• Baselayer: These clothes sit against your skin and move moisture away from your body to keep you dry. They should be made of synthetic materials or wool and include little or no cotton, which holds water and robs valuable heat from your body. Mid-weight long underwear is a good choice for moderately cold winters. When temps start heading below freezing, you might consider heavier baselayers.

  • Middle layer: This is your insulating layer that will retain your body heat, but also allow some air to circulate to prevent overheating. This could be a sweater or jacket made with synthetic and/or wool materials. (This would include most puffy jackets.)

  • Outer layer: This is also known as the shell layer and includes jackets and coats that offer some protection from wind and moisture. If there’s a chance you’ll encounter rain or heavy snow, be sure to pack a waterproof shell.

4. Dress for Sleeping Success

It’s not always comfortable to change clothes while hiking or camping in the cold of winter, but you should change into dry, clean clothes before you go to sleep. If your clothes are dry you’ll stay warmer at night, and dirty clothes typically hold dirt and oil from skin, which reduces their insulating properties.

5. Pack the Proper Tent

Choose a tent that has enough room to allow you to store gear inside it. Jordan Heinrichs

Choose either a three- or four-season tent for winter camping. A three-season tent works for most mild winter conditions, and it will allow more ventilation to reduce the amount of condensation that can form inside the tent. During the winter, be sure to open the tent’s vents and expose mesh panels to reduce condensation.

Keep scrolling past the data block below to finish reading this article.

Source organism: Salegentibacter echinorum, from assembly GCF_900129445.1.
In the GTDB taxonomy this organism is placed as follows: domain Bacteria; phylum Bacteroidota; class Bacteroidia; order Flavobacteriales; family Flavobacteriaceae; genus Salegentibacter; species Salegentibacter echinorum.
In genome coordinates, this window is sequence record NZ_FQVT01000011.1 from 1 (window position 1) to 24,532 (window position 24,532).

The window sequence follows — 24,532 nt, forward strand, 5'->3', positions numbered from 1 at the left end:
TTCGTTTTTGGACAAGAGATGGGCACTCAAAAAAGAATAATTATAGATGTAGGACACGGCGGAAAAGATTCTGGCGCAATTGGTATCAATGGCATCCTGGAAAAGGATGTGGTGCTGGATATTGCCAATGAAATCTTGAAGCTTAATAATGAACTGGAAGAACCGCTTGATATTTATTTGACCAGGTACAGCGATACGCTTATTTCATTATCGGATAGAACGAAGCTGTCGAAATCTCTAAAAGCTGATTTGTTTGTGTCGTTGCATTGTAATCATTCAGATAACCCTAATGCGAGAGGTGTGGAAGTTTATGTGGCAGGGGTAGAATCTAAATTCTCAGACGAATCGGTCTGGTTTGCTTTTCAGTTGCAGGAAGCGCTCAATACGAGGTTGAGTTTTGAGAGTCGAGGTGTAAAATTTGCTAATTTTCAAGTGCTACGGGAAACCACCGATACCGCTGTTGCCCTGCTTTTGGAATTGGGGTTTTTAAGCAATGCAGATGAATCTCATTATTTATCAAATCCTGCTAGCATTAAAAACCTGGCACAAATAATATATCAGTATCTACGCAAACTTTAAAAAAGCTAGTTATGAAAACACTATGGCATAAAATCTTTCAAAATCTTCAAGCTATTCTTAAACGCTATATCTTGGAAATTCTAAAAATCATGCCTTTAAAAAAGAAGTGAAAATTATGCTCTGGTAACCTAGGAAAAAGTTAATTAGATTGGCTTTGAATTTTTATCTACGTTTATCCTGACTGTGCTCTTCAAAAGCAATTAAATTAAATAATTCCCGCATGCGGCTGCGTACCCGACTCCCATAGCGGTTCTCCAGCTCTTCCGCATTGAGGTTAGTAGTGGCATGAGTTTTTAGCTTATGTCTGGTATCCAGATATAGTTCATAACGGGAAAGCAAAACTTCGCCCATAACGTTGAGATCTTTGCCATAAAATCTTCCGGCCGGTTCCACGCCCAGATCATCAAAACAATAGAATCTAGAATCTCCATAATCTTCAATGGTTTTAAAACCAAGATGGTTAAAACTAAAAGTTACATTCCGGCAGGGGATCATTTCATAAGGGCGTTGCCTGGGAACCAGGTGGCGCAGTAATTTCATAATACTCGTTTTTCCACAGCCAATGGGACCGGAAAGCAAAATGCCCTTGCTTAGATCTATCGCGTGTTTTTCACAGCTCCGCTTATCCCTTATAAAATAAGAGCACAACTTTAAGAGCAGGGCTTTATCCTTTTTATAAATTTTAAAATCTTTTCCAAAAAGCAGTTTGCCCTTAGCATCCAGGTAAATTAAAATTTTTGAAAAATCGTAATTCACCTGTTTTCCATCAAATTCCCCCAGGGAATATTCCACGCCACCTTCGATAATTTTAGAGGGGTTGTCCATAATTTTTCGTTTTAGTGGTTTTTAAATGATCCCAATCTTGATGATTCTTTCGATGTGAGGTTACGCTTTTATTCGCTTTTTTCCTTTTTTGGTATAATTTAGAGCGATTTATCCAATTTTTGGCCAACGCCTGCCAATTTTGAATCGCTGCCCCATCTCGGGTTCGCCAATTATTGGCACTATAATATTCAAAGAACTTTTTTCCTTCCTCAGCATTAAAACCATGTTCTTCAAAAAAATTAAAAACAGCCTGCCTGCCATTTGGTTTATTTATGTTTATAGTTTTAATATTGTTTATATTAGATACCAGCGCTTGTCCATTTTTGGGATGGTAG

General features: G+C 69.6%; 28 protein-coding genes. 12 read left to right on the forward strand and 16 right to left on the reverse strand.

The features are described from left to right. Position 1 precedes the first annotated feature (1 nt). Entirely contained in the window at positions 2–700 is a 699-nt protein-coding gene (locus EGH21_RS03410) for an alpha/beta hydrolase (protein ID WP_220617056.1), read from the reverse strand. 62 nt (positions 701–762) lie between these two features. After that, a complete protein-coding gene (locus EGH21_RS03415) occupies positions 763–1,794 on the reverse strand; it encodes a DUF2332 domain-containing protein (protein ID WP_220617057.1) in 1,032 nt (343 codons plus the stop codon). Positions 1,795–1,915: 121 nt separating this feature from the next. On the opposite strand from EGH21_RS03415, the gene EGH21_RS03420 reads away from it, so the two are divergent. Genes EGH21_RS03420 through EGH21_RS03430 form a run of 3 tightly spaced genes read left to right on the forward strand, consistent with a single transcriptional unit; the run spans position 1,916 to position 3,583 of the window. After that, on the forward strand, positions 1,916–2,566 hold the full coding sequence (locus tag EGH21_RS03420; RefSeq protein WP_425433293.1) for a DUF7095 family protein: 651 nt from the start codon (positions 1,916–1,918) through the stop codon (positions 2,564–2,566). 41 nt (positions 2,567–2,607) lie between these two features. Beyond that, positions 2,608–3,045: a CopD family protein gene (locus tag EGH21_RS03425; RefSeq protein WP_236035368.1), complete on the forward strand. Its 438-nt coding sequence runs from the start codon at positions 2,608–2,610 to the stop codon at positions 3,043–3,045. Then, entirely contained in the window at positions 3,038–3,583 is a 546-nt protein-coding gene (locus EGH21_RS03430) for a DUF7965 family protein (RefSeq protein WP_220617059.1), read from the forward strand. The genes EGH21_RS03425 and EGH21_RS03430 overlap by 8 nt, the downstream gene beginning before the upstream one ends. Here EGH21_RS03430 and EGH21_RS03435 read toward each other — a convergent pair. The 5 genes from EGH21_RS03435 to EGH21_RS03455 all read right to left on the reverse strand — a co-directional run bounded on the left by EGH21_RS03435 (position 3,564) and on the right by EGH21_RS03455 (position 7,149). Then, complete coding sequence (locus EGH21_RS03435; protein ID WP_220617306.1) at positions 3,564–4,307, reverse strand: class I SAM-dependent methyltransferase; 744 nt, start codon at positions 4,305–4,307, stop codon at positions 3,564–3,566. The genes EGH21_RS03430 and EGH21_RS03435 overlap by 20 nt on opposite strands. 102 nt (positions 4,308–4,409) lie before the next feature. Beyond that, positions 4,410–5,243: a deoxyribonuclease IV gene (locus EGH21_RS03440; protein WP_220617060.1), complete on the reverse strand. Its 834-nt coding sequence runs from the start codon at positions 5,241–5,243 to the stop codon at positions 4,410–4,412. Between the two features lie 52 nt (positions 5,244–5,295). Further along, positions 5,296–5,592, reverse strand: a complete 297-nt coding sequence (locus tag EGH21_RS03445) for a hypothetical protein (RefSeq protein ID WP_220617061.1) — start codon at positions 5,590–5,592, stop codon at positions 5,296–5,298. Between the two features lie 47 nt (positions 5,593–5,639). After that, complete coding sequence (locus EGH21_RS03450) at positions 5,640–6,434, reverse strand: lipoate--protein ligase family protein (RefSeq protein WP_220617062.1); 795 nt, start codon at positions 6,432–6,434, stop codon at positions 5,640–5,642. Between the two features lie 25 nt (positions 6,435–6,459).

Four-season tents are designed to withstand high winds and heavy rain or snow. To reduce drafts, they typically have little mesh for ventilation and a rainfly that extends almost to the ground. Plus, the poles are very sturdy so they can stand up to the wind. The downside is that four-season tents can build up lots of condensation in the more humid areas of the US.

When you choose a tent, be sure that it has room for an extra person—if two people will be sleeping in the tent, get one designed for three people. This way you’ll have space to place gear inside the tent or the vestibule to keep it out of the elements.

6. Choose the Right Sleeping Bag

Sleeping bag temperature ratings aren’t supremely accurate, because many factors affect your body temperature at night. Some people tend to sleep hot, while others tend to be cold. Plus, your warmth is affected by the number of calories you consume before sleeping. So, it’s a good idea to choose a sleeping bag that has a temperature rating 10 degrees lower than the coldest temperature you expect. You can also use a sleeping bag liner to add five to 25 degrees of warmth.